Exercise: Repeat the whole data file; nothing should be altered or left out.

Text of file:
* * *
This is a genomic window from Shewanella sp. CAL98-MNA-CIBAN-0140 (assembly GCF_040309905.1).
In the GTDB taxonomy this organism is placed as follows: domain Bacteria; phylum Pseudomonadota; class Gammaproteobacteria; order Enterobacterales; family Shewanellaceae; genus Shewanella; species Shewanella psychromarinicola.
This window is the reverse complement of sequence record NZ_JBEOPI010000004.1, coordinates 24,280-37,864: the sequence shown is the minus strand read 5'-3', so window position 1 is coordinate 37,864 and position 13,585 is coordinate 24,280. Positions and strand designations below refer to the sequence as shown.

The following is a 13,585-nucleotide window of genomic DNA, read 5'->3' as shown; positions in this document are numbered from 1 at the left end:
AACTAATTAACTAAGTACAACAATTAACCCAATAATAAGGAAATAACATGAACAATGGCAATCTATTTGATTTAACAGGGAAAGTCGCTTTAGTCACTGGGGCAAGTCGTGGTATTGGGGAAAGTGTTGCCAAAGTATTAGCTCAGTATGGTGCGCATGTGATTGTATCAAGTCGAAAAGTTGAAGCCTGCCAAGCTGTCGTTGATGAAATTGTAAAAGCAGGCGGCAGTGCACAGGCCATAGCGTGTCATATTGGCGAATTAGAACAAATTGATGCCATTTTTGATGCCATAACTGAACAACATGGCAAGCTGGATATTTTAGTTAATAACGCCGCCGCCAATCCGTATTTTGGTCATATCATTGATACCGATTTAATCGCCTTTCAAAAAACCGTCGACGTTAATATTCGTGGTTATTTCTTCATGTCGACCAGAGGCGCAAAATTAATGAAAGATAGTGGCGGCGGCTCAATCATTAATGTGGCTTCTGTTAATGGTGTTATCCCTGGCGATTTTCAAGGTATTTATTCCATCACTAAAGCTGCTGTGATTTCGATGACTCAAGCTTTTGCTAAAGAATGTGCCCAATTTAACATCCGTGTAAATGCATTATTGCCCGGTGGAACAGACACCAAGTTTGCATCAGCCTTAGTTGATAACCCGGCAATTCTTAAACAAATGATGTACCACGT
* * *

This is a genomic window from Shewanella sp. CAL98-MNA-CIBAN-0140 (assembly GCF_040309905.1).
In the GTDB taxonomy this organism is placed as follows: domain Bacteria; phylum Pseudomonadota; class Gammaproteobacteria; order Enterobacterales; family Shewanellaceae; genus Shewanella; species Shewanella psychromarinicola.
This window is the reverse complement of sequence record NZ_JBEOPI010000004.1, coordinates 24,280-37,864: the sequence shown is the minus strand read 5'-3', so window position 1 is coordinate 37,864 and position 13,585 is coordinate 24,280. Positions and strand designations below refer to the sequence as shown.

The following is a 13,585-nucleotide window of genomic DNA, read 5'->3' as shown; positions in this document are numbered from 1 at the left end:
AACTAATTAACTAAGTACAACAATTAACCCAATAATAAGGAAATAACATGAACAATGGCAATCTATTTGATTTAACAGGGAAAGTCGCTTTAGTCACTGGGGCAAGTCGTGGTATTGGGGAAAGTGTTGCCAAAGTATTAGCTCAGTATGGTGCGCATGTGATTGTATCAAGTCGAAAAGTTGAAGCCTGCCAAGCTGTCGTTGATGAAATTGTAAAAGCAGGCGGCAGTGCACAGGCCATAGCGTGTCATATTGGCGAATTAGAACAAATTGATGCCATTTTTGATGCCATAACTGAACAACATGGCAAGCTGGATATTTTAGTTAATAACGCCGCCGCCAATCCGTATTTTGGTCATATCATTGATACCGATTTAATCGCCTTTCAAAAAACCGTCGACGTTAATATTCGTGGTTATTTCTTCATGTCGACCAGAGGCGCAAAATTAATGAAAGATAGTGGCGGCGGCTCAATCATTAATGTGGCTTCTGTTAATGGTGTTATCCCTGGCGATTTTCAAGGTATTTATTCCATCACTAAAGCTGCTGTGATTTCGATGACTCAAGCTTTTGCTAAAGAATGTGCCCAATTTAACATCCGTGTAAATGCATTATTGCCCGGTGGAACAGACACCAAGTTTGCATCAGCCTTAGTTGATAACCCGGCAATTCTTAAACAAATGATGTACCACGT